|Year : 2021 | Volume
| Issue : 2 | Page : 129-132
A case of ankyloglossia
Dipali Chaudhari1, Swapna Mahale1, Arunkumar Mahale2
1 Department of Periodontology, MGVM K.B.H. Dental College and Hospital, Nashik, Maharashtra, India
2 Vinay Heart Clinic, Nashik, Maharashtra, India
|Date of Submission||18-Nov-2019|
|Date of Decision||13-Feb-2020|
|Date of Acceptance||21-May-2020|
|Date of Web Publication||22-Jun-2021|
Department of Periodontology, MGVM K.B.H. Dental College and Hospital, Nashik, Maharashtra
Source of Support: None, Conflict of Interest: None
Ankyloglossia or tongue-tie is the result of a short, tight, lingual frenulum causing difficulty in speech articulation due to limitation in tongue movement. In this article, we have reported a 22-year-old male with tongue-tie who complained of difficulty in speech following which he underwent frenectomy procedure under local anesthesia without any complications. Finally, he was given speech therapy sessions.
Keywords: Ankyloglossia, frenectomy, tongue-tie
|How to cite this article:|
Chaudhari D, Mahale S, Mahale A. A case of ankyloglossia. J Oral Res Rev 2021;13:129-32
| Introduction|| |
Lingual frenum is a mucosal fold that attaches tongue to the floor of the mouth. When it is short and fibrotic, it results in ankyloglossia or tongue tie.
According to Kotlow's classification, ankyloglossia is classified as follows:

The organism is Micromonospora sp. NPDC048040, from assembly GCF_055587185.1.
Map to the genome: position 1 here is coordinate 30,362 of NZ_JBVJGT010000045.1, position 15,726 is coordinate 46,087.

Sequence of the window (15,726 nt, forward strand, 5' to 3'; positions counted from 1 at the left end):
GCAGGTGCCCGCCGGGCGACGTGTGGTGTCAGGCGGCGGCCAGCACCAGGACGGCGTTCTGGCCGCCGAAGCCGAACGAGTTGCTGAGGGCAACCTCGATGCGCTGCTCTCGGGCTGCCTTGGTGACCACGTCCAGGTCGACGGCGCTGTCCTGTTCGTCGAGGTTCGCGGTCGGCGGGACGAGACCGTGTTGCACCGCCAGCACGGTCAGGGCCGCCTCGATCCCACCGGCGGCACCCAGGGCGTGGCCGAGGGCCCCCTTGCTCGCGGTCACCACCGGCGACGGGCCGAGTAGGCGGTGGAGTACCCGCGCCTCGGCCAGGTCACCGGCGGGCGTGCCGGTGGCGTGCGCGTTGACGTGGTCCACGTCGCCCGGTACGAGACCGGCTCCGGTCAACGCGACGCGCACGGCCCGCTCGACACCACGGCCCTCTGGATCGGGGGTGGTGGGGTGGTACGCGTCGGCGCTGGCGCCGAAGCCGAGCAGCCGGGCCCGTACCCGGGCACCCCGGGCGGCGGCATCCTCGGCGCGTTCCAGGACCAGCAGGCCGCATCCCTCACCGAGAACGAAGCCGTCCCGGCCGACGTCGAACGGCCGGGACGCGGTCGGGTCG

- Class I: Mild ankyloglossia: 12–16 mm
- Class II: Moderate ankyloglossia: 8–11 mm
- Class III: Severe ankyloglossia: 3–7 mm
- Class IV: Complete ankyloglossia: <3 mm.
Different levels of gravity of the anomalies of the lingual frenum on the basis of the type of lingual insertion are as follows:
- Level F0: The frenum is absent
- Level F1: The frenum goes from sublingual caruncle to the lower portion of the tongue, with an insertion at the lingual tip
- Level F2: The frenum goes from sublingual caruncle to half the distance between the plane of the lips and the plane of the tongue, i.e. not far from the lingual tip
- Level F3: The frenum has marginal alveolar insertion and lingual connection to the median raphe of the tongue away from the tip of the tongue itself.
The prevalence of ankyloglossia reported in the literature varies from 0.1% to 10.7%. The prevalence is also higher in studies investigating neonates (1.72%–10.7%) than in studies investigating children, adolescents, or adults (0.1%–2.08%). It can be speculated that some milder forms of ankyloglossia may resolve with growth, explaining this age-related difference. There is some evidence that ankyloglossia can be a genetically transmissible pathology. It is unknown which genetic components regulate the phenotype and penetrance in the patients affected. More basic research is needed to clarify the exact etiopathogenesis of ankyloglossia. Ankyloglossia was also found associated in cases with some rare syndromes such as X-linked cleft palate syndrome, Kindler syndrome, Van der Woude syndrome, and Opitz syndrome. Nevertheless, most ankyloglossias are observed in persons without any other congenital anomalies or diseases. Speech problems can occur when there is limited mobility of the tongue due to ankyloglossia. The difficulties in articulation are evident for consonants and sounds such as “s, z, t, d, l, j, zh, ch, th, d” and it is especially difficult to roll an “r.”,